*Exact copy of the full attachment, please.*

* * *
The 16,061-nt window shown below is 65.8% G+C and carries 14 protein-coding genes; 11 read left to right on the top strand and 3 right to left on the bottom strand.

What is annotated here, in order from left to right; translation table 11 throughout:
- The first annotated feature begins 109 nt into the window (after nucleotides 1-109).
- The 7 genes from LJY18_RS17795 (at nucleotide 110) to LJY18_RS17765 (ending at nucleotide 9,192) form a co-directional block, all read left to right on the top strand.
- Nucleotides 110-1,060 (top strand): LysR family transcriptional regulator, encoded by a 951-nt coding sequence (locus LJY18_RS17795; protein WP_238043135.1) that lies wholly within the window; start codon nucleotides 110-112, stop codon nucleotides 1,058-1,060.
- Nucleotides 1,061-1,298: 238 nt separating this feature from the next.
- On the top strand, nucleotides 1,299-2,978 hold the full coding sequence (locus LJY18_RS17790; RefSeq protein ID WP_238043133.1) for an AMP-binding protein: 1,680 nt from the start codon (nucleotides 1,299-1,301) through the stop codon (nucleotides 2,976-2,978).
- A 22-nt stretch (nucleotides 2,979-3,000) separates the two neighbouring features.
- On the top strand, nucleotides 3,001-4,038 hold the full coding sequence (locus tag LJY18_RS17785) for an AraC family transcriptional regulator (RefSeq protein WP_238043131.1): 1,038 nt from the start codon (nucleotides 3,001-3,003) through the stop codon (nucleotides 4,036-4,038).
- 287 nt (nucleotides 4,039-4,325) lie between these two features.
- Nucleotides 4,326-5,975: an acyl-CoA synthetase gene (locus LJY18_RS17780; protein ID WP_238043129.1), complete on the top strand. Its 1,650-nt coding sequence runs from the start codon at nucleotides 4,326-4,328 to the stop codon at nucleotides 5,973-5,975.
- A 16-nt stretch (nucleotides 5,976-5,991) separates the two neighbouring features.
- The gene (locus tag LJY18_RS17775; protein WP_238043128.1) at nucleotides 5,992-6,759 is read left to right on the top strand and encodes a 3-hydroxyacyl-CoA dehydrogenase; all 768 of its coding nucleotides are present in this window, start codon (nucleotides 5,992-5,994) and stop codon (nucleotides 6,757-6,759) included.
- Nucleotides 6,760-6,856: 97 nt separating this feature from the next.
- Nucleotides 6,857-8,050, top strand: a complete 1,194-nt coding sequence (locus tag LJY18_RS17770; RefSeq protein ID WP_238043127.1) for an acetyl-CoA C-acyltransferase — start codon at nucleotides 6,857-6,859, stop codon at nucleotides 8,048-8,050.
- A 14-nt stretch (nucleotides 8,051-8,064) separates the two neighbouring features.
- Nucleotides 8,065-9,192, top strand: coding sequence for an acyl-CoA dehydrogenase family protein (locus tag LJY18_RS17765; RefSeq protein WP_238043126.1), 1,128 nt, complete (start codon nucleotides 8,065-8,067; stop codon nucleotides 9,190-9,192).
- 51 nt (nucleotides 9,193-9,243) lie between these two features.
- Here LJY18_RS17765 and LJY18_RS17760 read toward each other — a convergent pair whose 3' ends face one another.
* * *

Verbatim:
The 16,061-nt window shown below is 65.8% G+C and carries 14 protein-coding genes; 11 read left to right on the top strand and 3 right to left on the bottom strand.

What is annotated here, in order from left to right; translation table 11 throughout:
- The first annotated feature begins 109 nt into the window (after nucleotides 1-109).
- The 7 genes from LJY18_RS17795 (at nucleotide 110) to LJY18_RS17765 (ending at nucleotide 9,192) form a co-directional block, all read left to right on the top strand.
- Nucleotides 110-1,060 (top strand): LysR family transcriptional regulator, encoded by a 951-nt coding sequence (locus LJY18_RS17795; protein WP_238043135.1) that lies wholly within the window; start codon nucleotides 110-112, stop codon nucleotides 1,058-1,060.
- Nucleotides 1,061-1,298: 238 nt separating this feature from the next.
- On the top strand, nucleotides 1,299-2,978 hold the full coding sequence (locus LJY18_RS17790; RefSeq protein ID WP_238043133.1) for an AMP-binding protein: 1,680 nt from the start codon (nucleotides 1,299-1,301) through the stop codon (nucleotides 2,976-2,978).
- A 22-nt stretch (nucleotides 2,979-3,000) separates the two neighbouring features.
- On the top strand, nucleotides 3,001-4,038 hold the full coding sequence (locus tag LJY18_RS17785) for an AraC family transcriptional regulator (RefSeq protein WP_238043131.1): 1,038 nt from the start codon (nucleotides 3,001-3,003) through the stop codon (nucleotides 4,036-4,038).
- 287 nt (nucleotides 4,039-4,325) lie between these two features.
- Nucleotides 4,326-5,975: an acyl-CoA synthetase gene (locus LJY18_RS17780; protein ID WP_238043129.1), complete on the top strand. Its 1,650-nt coding sequence runs from the start codon at nucleotides 4,326-4,328 to the stop codon at nucleotides 5,973-5,975.
- A 16-nt stretch (nucleotides 5,976-5,991) separates the two neighbouring features.
- The gene (locus tag LJY18_RS17775; protein WP_238043128.1) at nucleotides 5,992-6,759 is read left to right on the top strand and encodes a 3-hydroxyacyl-CoA dehydrogenase; all 768 of its coding nucleotides are present in this window, start codon (nucleotides 5,992-5,994) and stop codon (nucleotides 6,757-6,759) included.
- Nucleotides 6,760-6,856: 97 nt separating this feature from the next.
- Nucleotides 6,857-8,050, top strand: a complete 1,194-nt coding sequence (locus tag LJY18_RS17770; RefSeq protein ID WP_238043127.1) for an acetyl-CoA C-acyltransferase — start codon at nucleotides 6,857-6,859, stop codon at nucleotides 8,048-8,050.
- A 14-nt stretch (nucleotides 8,051-8,064) separates the two neighbouring features.
- Nucleotides 8,065-9,192, top strand: coding sequence for an acyl-CoA dehydrogenase family protein (locus tag LJY18_RS17765; RefSeq protein WP_238043126.1), 1,128 nt, complete (start codon nucleotides 8,065-8,067; stop codon nucleotides 9,190-9,192).
- 51 nt (nucleotides 9,193-9,243) lie between these two features.
- Here LJY18_RS17765 and LJY18_RS17760 read toward each other — a convergent pair whose 3' ends face one another.